Despite its horrible subject matter, and as macabre as it may seem, there are actually some laughs at the end of "Angel of Death," a compelling if somewhat unsatisfying documentary about America's worst serial killer, Donald Harvey (Sunday at 10 p.m. on Channel 6, 10:30 p.m. on Channel 11).
In case you've misplaced your Top 5 U.S. serial killer score card, Harvey is the 35-year-old nurse who confessed last summer to killing 58 people in Kentucky and Cincinnati over 16 years.
Most of his victims were patients in hospitals where he was working, and Harvey claims the killings were mercy killings. Most of the victims were quietly but effectively killed in their hospital beds by lethal injections of cyanide, but he also smothered a comatose patient with a plastic bag. During his off-hours he put hepatitis germs in the coffee of a woman friend who was bugging him, delivered a poisoned pie to his upstairs neighbor and slipped arsenic to his homosexual lover's bothersome mother. Harvey, who is now serving three consecutive life sentences in Ohio, was only caught by accident.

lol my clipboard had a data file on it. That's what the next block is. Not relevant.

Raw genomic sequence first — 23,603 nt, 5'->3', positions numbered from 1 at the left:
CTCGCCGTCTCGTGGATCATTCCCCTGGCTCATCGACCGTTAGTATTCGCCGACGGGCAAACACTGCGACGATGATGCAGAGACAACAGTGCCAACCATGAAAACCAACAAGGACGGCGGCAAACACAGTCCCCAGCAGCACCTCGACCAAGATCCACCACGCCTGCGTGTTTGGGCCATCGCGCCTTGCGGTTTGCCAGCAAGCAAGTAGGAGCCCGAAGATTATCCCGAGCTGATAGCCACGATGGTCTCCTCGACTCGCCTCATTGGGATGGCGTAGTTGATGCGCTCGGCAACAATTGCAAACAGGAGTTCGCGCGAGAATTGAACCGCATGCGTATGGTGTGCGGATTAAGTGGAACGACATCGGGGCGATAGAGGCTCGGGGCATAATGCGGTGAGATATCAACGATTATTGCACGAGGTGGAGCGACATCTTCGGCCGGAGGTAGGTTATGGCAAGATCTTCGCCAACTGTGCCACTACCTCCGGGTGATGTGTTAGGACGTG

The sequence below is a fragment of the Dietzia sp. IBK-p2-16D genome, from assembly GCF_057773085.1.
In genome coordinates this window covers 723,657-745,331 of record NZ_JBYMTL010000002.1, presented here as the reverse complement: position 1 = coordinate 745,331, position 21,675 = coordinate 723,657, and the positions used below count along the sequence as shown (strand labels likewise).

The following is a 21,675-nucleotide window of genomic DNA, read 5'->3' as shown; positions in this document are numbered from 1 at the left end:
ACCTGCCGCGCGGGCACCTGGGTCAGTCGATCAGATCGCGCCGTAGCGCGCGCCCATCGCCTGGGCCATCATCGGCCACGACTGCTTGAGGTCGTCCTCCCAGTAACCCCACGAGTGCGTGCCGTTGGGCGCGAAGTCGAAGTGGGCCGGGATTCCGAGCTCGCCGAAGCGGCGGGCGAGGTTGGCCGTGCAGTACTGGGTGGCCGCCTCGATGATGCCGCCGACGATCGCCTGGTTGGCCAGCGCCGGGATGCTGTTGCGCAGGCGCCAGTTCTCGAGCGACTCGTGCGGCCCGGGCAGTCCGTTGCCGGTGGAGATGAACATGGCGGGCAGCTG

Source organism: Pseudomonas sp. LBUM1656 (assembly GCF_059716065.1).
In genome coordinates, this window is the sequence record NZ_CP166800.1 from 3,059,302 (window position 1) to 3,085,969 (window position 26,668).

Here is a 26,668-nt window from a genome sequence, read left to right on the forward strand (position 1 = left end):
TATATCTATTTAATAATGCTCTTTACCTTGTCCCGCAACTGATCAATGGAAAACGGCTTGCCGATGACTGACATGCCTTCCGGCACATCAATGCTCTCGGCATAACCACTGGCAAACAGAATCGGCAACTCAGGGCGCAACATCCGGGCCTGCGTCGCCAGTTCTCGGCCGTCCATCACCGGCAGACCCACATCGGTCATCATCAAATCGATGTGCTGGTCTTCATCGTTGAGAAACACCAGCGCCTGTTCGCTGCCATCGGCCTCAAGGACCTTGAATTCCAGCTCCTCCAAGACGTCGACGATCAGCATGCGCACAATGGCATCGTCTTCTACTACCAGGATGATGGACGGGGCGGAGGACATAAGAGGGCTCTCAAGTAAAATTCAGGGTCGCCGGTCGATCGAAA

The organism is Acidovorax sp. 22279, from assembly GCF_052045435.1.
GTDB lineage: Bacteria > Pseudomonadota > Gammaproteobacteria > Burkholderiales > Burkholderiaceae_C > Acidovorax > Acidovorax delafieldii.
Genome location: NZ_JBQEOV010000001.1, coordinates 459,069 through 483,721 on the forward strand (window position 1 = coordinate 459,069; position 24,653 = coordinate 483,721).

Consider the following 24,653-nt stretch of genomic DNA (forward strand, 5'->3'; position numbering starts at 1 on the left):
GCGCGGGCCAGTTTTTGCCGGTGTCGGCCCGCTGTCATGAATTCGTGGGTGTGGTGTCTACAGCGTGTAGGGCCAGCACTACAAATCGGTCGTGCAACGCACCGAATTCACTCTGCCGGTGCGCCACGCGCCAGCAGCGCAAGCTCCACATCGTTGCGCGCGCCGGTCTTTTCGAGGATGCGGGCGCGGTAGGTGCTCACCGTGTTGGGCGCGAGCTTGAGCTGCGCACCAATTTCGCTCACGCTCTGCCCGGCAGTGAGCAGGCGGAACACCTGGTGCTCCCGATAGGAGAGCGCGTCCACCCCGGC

Despite some dramatic excesses, unclear spots and unanswered questions, reporter Bob MacKenzie of KTVU in Oakland competently reports the basic facts of this genuine American horror story. He interviews Harvey's family members and school teachers, who agree that Harvey was a regular Boy Scout--polite, considerate, well dressed. A model son.